Bishop Paul Bird reportedly said, about the confession of child abuse by a priest: “Basically it lacks honesty, it lacks sincerity, because confession is meant to be a conversion from offending, from doing wrong, to taking up a new way of life.” He also said: “If it’s such a serious matter as a crime, to treat it as though it was something that one could confess, I think to me that is simply a shell of a ritual, it has no substance.”
The Bishop said he would not give the penitent absolution, and that he could consider telling the authorities. His excuse: “What I’m trying to balance there is the tradition or the value of confidentiality, which in regard to the confessional for the church’s history has been treated as absolute.”
The news report states: “Father Adrian McInerney, the parish priest at St Alipius Parish in Ballarat East, has told the commission he has not heard a confession of a crime but if he did he would be compelled to go to police.”
I’m appalled by the above quoted comments of a Bishop and a priest. The claim that the confession of any sin “lacks honesty” or “lacks sincerity” is surprising because it is not the role of the confessor to judge the penitent. Unless a penitent openly expresses an utter lack of even imperfect contrition, the confessor should grant absolution. The confessional is not a place to be judged, but rather a place to obtain the forgiveness of Christ. This Bishop is speaking as if the Sacrament of Confession had nothing to do with God, and as if it were subservient to any and all human laws.
The Bishop’s assertion that a serious crime cannot be confessed, because it would make the Sacrament a “shell of a ritual” is an heretical claim. Regardless of whether a sin is also a grave crime, every sin can be confessed in the confessional, and every sin can be forgiven in the confessional. His assertion that he himself would deny absolution would be a grave sin if he did deny absolution, and the assertion itself is the grave sin of scandal. Some repentant sinners in his diocese might not confess grave sins, if these are also crimes, out of fear that the priest would act as the Bishop suggests and not only refuse absolution, but also break the seal.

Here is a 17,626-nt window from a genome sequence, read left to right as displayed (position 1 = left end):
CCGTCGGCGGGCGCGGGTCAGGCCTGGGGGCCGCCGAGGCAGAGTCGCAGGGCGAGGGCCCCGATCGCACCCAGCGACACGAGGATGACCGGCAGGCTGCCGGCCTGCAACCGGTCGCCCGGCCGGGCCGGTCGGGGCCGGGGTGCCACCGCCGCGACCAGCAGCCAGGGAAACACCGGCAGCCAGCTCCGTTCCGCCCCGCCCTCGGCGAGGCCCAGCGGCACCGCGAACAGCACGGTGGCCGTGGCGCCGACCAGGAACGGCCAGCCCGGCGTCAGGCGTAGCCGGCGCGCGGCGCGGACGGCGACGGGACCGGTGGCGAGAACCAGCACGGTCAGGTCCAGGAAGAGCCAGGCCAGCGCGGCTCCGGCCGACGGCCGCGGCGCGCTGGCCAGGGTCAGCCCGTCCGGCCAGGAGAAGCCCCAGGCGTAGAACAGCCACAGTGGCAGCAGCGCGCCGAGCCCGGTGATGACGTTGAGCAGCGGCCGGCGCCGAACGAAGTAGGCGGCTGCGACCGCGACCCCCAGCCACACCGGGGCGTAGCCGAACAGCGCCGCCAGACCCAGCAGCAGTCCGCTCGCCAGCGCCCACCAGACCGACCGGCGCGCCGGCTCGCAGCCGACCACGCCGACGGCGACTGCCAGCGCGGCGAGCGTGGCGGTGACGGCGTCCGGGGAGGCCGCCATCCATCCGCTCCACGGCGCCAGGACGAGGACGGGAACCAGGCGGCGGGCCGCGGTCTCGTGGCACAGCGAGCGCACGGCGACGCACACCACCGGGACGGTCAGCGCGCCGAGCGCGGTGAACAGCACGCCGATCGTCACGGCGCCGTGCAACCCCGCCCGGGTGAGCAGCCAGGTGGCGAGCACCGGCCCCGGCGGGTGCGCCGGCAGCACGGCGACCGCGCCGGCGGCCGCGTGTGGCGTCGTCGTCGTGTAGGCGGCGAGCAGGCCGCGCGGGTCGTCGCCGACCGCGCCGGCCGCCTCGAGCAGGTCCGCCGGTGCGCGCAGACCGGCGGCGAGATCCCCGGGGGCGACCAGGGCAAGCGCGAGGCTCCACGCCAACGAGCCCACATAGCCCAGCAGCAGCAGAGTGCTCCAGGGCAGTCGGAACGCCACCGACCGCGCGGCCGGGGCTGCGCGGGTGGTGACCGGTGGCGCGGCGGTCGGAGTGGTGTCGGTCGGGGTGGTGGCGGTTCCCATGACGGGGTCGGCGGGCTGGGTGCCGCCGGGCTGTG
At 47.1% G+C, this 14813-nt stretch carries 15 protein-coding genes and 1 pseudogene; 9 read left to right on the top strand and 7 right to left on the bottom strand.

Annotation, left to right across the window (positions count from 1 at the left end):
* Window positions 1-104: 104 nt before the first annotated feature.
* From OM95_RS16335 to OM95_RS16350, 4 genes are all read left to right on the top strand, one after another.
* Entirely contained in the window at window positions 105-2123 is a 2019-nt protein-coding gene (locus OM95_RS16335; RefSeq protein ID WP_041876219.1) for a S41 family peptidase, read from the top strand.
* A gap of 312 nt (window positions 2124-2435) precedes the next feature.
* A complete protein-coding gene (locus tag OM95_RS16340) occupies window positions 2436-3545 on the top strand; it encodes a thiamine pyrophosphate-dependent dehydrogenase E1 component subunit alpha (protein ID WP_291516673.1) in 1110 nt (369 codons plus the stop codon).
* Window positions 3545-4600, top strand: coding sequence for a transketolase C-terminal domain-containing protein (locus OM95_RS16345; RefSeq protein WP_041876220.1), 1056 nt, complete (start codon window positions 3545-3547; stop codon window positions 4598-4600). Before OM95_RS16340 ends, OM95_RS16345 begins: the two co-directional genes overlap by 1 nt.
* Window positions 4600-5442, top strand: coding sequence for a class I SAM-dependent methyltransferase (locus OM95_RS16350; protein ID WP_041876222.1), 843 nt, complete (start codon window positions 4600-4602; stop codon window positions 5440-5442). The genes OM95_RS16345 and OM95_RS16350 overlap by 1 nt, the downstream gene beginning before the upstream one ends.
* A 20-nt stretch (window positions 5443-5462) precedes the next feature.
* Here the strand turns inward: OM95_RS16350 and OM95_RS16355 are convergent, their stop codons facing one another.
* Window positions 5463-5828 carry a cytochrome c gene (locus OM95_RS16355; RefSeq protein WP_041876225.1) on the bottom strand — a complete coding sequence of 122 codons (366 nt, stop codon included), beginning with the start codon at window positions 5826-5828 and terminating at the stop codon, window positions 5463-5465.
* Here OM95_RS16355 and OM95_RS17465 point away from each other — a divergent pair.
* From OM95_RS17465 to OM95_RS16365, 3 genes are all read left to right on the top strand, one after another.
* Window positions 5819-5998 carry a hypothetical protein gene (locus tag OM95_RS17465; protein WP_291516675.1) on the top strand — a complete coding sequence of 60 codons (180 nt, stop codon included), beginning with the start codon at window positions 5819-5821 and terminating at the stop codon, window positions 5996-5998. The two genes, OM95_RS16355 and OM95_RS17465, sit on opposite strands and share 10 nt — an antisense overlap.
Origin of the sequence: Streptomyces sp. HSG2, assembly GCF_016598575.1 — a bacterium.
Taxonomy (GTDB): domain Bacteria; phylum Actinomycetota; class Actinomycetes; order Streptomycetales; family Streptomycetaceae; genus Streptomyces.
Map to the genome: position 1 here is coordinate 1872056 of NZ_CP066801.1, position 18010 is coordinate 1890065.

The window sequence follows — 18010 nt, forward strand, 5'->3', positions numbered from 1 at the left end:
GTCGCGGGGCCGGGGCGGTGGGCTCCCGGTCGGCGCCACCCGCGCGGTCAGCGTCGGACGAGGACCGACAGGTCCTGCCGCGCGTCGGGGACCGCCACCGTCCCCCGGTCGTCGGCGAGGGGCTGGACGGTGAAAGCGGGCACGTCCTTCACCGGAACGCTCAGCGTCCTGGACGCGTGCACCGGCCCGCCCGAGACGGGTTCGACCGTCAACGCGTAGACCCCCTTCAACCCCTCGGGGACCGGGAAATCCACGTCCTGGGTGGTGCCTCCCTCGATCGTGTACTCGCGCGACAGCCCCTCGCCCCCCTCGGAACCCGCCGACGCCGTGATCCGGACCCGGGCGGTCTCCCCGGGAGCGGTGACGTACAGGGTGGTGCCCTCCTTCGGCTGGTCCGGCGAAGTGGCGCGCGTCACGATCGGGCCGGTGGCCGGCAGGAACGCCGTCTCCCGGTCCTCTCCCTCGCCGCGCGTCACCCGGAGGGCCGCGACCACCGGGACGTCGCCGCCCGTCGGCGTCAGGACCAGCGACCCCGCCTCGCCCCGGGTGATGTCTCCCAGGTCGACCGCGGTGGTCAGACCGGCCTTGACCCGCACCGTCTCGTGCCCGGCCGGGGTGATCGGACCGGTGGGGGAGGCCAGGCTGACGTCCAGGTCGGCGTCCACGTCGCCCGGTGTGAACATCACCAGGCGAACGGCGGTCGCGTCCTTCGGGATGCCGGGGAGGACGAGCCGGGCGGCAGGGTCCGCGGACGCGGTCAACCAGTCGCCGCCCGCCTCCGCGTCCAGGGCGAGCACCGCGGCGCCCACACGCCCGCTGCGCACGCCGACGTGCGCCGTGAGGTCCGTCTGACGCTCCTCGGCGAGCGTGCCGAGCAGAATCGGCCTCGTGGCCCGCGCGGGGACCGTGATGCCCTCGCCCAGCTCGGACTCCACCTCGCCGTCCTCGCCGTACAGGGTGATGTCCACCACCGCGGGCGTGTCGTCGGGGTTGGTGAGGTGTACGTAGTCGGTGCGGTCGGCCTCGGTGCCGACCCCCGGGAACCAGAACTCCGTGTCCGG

The Bishop’s excuse is that he is trying to balance “the value of confidentiality”. But as he himself states, the tradition of the Church has always treated the seal as absolute. There is nothing to be balanced. His reference to the seal of the confessional as mere “confidentiality” contradicts Church tradition on that very subject.
Canon Law forbids breaking the Seal: 983 §1. “The sacramental seal is inviolable; therefore it is absolutely forbidden for a confessor to betray in any way a penitent in words or in any manner and for any reason.”
Can. 984 §1. “A confessor is prohibited completely from using knowledge acquired from confession to the detriment of the penitent even when any danger of revelation is excluded.”
In the U.S., Cardinal McCarrick has previously said that he would oppose any law requiring priests to break the seal of the confessional, and would tell priests to disobey the law, and would go to jail himself, rather than obey the law.
Over at Catholic Exchange.com, author Cathy Caridi, J.C.L., speaks in support of keeping the seal of the confessional inviolate.